In [1]:
# To activate only if you're working with the git version, inside the repository (for developpers)
import sys
sys.path.insert(0, './src')
%load_ext autoreload
%autoreload 2

import logging
logging.getLogger().setLevel('INFO')
In [2]:
# either
# ! pip install keras-video-generators

Keras Video Generators

This package aims to produce generators that yields video frames from video dataset. It provides VideoFrameGenerator, SlidingFrameGenerator and OpticalFlowGenerator. The first one is the mother class.

This Notebook uses a subset of "HMDB: a large human motion database": https://serre-lab.clps.brown.edu/resource/hmdb-a-large-human-motion-database/

Basics with VideoFrameGenerator

The first class is the simplest and probably the best to use if your dataset is large enough.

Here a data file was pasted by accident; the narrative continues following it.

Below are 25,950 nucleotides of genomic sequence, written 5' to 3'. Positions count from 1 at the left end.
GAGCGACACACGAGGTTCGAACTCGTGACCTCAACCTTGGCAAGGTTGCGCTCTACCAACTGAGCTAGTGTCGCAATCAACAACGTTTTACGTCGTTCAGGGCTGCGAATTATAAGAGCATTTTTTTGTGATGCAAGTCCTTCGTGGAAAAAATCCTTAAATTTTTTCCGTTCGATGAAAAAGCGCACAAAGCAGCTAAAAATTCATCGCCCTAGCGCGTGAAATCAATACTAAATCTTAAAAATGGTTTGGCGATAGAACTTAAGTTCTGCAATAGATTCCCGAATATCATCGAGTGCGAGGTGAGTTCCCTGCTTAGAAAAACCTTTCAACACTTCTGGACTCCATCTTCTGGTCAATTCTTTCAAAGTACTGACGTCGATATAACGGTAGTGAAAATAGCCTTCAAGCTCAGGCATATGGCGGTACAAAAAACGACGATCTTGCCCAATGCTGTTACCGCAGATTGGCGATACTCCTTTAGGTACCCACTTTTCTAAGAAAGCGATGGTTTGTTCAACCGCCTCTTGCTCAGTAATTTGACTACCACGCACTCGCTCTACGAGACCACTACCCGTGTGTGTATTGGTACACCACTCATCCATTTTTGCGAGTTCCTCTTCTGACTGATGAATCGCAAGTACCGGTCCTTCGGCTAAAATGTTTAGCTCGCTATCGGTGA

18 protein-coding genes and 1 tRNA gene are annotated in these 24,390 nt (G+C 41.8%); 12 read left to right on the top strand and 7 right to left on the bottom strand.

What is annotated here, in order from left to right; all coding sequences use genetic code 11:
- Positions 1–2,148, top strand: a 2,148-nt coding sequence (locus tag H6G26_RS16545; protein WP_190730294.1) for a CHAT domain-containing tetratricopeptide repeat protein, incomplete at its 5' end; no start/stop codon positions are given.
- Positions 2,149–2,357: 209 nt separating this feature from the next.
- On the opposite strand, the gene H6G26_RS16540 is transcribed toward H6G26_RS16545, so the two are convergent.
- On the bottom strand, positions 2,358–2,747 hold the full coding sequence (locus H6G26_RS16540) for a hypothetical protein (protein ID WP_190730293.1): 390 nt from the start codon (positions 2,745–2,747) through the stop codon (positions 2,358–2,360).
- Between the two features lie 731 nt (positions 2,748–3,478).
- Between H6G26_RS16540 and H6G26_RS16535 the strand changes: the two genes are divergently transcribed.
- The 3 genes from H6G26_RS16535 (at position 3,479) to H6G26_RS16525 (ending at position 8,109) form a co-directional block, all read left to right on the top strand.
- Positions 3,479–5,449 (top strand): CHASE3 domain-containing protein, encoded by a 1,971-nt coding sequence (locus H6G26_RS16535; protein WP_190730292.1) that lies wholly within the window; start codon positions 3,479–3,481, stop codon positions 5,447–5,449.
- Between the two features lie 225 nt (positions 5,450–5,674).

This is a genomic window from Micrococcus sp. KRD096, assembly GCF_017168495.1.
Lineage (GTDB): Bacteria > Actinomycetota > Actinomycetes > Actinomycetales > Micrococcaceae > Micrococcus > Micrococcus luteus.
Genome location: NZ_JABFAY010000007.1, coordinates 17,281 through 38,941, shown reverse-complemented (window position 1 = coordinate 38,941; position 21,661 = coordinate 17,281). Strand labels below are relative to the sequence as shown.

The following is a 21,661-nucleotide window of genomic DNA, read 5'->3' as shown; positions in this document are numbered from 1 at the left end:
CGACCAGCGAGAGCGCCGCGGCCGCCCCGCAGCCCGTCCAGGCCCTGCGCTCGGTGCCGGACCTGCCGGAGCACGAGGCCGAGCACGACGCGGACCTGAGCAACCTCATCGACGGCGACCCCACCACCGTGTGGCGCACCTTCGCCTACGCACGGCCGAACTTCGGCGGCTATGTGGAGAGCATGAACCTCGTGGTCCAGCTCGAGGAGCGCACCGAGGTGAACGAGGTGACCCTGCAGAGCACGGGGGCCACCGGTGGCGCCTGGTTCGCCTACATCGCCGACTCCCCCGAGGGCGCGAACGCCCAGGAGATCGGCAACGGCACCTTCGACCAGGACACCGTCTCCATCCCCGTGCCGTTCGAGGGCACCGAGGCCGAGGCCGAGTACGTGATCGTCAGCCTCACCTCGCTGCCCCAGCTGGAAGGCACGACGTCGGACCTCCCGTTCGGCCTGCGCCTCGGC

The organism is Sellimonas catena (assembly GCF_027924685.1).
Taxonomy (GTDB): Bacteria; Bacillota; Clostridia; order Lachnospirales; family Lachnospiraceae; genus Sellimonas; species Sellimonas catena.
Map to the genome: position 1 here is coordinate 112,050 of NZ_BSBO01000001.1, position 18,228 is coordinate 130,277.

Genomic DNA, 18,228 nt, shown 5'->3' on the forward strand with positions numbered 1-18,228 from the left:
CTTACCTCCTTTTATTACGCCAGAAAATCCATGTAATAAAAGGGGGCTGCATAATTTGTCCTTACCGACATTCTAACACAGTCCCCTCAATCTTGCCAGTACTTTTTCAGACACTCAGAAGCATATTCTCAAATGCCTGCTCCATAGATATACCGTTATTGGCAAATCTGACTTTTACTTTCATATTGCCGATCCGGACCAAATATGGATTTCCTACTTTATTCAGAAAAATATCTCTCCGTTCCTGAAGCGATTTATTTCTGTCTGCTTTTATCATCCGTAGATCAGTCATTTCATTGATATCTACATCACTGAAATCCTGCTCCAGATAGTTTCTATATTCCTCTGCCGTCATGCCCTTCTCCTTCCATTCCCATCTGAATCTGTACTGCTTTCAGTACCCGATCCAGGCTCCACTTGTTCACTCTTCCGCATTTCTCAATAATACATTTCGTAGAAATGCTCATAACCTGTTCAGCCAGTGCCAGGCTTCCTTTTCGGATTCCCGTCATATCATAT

In [3]:
import keras_video
Using TensorFlow backend.

Here, we will get create a generator for above given classes. As you can see, the classname pattern is represented as directory name.

Since v1.0.10: we can avoid to give the classes argument to let the generator to find all classes respecting the glob_pattern.

In [4]:
gen = keras_video.VideoFrameGenerator(batch_size=4, nb_frames=5, glob_pattern='./_test/{classname}/*', split_val=.2)
class dribble, validation count: 29, train count: 116
class golf, validation count: 21, train count: 84
Total data: 2 classes for 200 files for train

You can use transformation parameter to give an ImageGenerator object that will randomly transform frames for each epoch.

To check your generator, you can use keras_video.utils that gives show_sample() function to display (in a notebook) one batch.

In [5]:
from keras_video import utils as ku
In [6]:
ku.show_sample(gen, random=True)